Wednesday, May 1, 2013

The Importance of "Using People"

I have to brutally honest.  I despise field trips.  Not because I don't think they are valuable--I most certainly do.  It's just that I am a worrier.  It will be ME that forgets to order the bus . . . MY kid who throws up at the state capitol (yes, it happened) . . . MY student who gets stung by a bee.

So--I can't lie.  I dread them.  What I DO love is bringing people in to the school to expose our students to things they otherwise would not have access to . . . and I need to do it more.  This week the students have had 4 different opportunities to interact with adults at school in a totally different context.

* Yesterday the 4th grade hosted its "career day" organized by our guidance counselor who brings in parents to talk to students about their jobs.  Each student gets to go with small group (8-10) of students to hear FIVE different speakers.  Yesterday the group I hosted saw two different engineers, a fiscal planner, an Apple computer rep, and a limnologist.  (Yes, it's a real job!)  Other students saw a karate school owner, a nurse, and several other careers.  It's a really neat way to talk about how important their work as students is--and how it all leads to what they want to do in the future!

* Today we saw TWO different speakers.  Two of my students had been hooked up by the GT/Enrichment teacher with a local professor who is a BIG deal with NASA and is second in command of one of the cameras on the Mars Rover.  The boys corresponded with her, researched, and then shared their findings with the class. Today she came to talk to the students and was FANTASTIC!  The kids hung on her every word and every photo!  She even admitted that she was not "math smart" and had to work SO hard--but that she knew she wanted to be a space scientist so she worked super hard.  What a great lesson!  Check it out!




* Believe it or not, we had a SECOND speaker today--I would not typically do that, but schedules are tricky this time of year.  This speaker is associated with the Wisconsin Dairy Industry and came in and talked about agriculture in Wisconsin and all the wonderful products we grow here.  Most students did not know cherries grow on trees or that cranberries grow in bogs . . . and we learned a lot about nutrition along the way.  Free!  I'm sure that other states have similar programs that can be accessed!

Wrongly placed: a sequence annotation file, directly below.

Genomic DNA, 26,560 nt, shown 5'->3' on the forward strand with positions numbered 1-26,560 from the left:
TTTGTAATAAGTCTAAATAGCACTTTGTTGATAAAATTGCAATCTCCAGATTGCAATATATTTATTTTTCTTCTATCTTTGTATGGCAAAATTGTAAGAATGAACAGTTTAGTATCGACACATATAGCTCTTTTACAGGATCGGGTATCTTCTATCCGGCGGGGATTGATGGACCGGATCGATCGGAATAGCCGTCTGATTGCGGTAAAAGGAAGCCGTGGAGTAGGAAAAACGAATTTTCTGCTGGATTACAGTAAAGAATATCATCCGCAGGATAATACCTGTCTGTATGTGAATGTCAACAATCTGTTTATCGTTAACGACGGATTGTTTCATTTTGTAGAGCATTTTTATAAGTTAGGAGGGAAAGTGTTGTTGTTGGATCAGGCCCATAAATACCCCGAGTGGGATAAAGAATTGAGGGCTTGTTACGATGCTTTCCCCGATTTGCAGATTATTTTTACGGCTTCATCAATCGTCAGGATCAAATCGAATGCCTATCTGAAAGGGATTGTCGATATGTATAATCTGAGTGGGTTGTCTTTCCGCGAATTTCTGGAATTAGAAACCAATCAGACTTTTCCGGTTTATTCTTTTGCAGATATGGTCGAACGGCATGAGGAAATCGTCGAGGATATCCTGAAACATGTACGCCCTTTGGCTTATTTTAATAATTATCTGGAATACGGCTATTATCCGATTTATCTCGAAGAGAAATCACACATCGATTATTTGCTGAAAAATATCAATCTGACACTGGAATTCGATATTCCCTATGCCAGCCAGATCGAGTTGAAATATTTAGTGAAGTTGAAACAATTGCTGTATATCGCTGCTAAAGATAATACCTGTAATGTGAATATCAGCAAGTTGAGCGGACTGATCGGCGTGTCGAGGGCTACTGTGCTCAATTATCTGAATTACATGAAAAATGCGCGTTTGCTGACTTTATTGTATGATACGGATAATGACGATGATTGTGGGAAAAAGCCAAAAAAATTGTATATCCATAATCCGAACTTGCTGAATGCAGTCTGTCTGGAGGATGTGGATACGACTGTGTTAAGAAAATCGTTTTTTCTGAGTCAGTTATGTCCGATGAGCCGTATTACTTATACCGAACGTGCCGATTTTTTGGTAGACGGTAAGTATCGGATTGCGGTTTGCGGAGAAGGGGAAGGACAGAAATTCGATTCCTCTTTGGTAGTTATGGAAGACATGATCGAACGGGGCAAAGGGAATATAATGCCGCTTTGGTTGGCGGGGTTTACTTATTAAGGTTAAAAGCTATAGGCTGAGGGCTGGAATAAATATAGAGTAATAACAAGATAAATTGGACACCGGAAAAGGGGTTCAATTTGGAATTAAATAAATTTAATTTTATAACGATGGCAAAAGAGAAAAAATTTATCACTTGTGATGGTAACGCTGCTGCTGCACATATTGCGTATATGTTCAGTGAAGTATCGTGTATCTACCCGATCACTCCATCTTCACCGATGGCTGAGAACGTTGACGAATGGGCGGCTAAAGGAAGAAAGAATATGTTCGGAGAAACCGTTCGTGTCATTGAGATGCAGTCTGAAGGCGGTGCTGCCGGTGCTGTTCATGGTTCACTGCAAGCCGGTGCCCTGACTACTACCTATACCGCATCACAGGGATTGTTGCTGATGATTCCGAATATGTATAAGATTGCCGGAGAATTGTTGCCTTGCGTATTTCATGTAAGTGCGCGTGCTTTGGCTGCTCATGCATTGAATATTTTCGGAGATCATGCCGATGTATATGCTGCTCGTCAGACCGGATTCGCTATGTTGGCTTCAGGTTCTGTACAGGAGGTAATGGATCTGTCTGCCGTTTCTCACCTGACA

* After school today we had our school wide enrichment day.  Students can choose to attend two different one hour sessions run by teachers, parents, and community members on a variety of topic ranging from cupcake decorating to golf to martial arts  to friendship bracelet making to "ooey gooey science"!  Approximately 75% of our students attend and get to try something new at school.

* Coming up in a few weeks, the fourth grade is bringing in a "Trunk Show" program from our local historical society.  A representative comes in and brings artifacts from a certain period in time and turns our activity room into a mini museum for an hour!  Again--free!

So . . . what kinds of people do you "use" in your school?  Let's share some ideas--and as budgets get tighter and tighter, we are going to have to get even better at capitalizing on local resources.  Hope you all had a great day!




16 comments:

  1. We recently invited some environmental workers in. They taught the life cycle of a tree, gave us cross-sections of tree trunks to count the rings, and then we walked around the forest and planted a little tree in the school grounds. Way better than a field trip and so much less worry!

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  2. I was just thinking about this the other day! We're studying rock and minerals and I wanted to see if I could find a geologist to come and talk with the class...we do have a guest teacher come once a week for science. He's a retired professor from a local college and lives in our town. He shares great things with the students from his world travels and it's a great way to break up the science lessons!

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    1. That is so neat...once you have a resource like that, HOLD ON! Lucky you!

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  3. You are so right. There are so many people that are willing to help and so many wonderful talents that they are willing to share. Thanks for bringing up this great point.
    Brandee @ Creating Lifelong Learners

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  4. We have tons of people visit - the bee man, the Electric company people, fire service, police, chefs, research scientist (researching toad mutations - she brought a 5-legged toad to show us!!) artists, musicians - we had the Atholl Highlander Pipe band once all the way from Scotland! - para-Olympians... anybody who has something to offer is invited :) The kids just love it when visitors come and they learn so much from it all. It sounds like you've been having some great people too!

    Lynn

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    1. How can I sign up to be a visitor? I could come all the way from Wisconsin to see you! :)